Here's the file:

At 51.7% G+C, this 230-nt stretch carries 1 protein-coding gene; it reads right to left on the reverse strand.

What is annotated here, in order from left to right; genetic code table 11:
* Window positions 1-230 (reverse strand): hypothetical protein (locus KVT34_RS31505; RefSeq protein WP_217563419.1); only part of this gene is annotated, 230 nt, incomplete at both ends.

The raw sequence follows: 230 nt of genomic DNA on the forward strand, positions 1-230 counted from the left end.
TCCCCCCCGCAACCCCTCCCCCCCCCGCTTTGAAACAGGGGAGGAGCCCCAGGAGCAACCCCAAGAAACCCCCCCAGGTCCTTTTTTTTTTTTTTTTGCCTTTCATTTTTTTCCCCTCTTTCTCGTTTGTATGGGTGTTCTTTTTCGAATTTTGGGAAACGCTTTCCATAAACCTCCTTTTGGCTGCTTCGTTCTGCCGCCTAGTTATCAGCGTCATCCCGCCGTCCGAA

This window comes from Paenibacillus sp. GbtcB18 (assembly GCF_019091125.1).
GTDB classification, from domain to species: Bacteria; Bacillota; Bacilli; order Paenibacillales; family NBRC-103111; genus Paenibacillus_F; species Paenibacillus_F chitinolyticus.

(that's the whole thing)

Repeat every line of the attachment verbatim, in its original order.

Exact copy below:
At 51.7% G+C, this 230-nt stretch carries 1 protein-coding gene; it reads right to left on the reverse strand.

What is annotated here, in order from left to right; genetic code table 11:
* Window positions 1-230 (reverse strand): hypothetical protein (locus KVT34_RS31505; RefSeq protein WP_217563419.1); only part of this gene is annotated, 230 nt, incomplete at both ends.

The raw sequence follows: 230 nt of genomic DNA on the forward strand, positions 1-230 counted from the left end.
TCCCCCCCGCAACCCCTCCCCCCCCCGCTTTGAAACAGGGGAGGAGCCCCAGGAGCAACCCCAAGAAACCCCCCCAGGTCCTTTTTTTTTTTTTTTTGCCTTTCATTTTTTTCCCCTCTTTCTCGTTTGTATGGGTGTTCTTTTTCGAATTTTGGGAAACGCTTTCCATAAACCTCCTTTTGGCTGCTTCGTTCTGCCGCCTAGTTATCAGCGTCATCCCGCCGTCCGAA

This window comes from Paenibacillus sp. GbtcB18 (assembly GCF_019091125.1).
GTDB classification, from domain to species: Bacteria; Bacillota; Bacilli; order Paenibacillales; family NBRC-103111; genus Paenibacillus_F; species Paenibacillus_F chitinolyticus.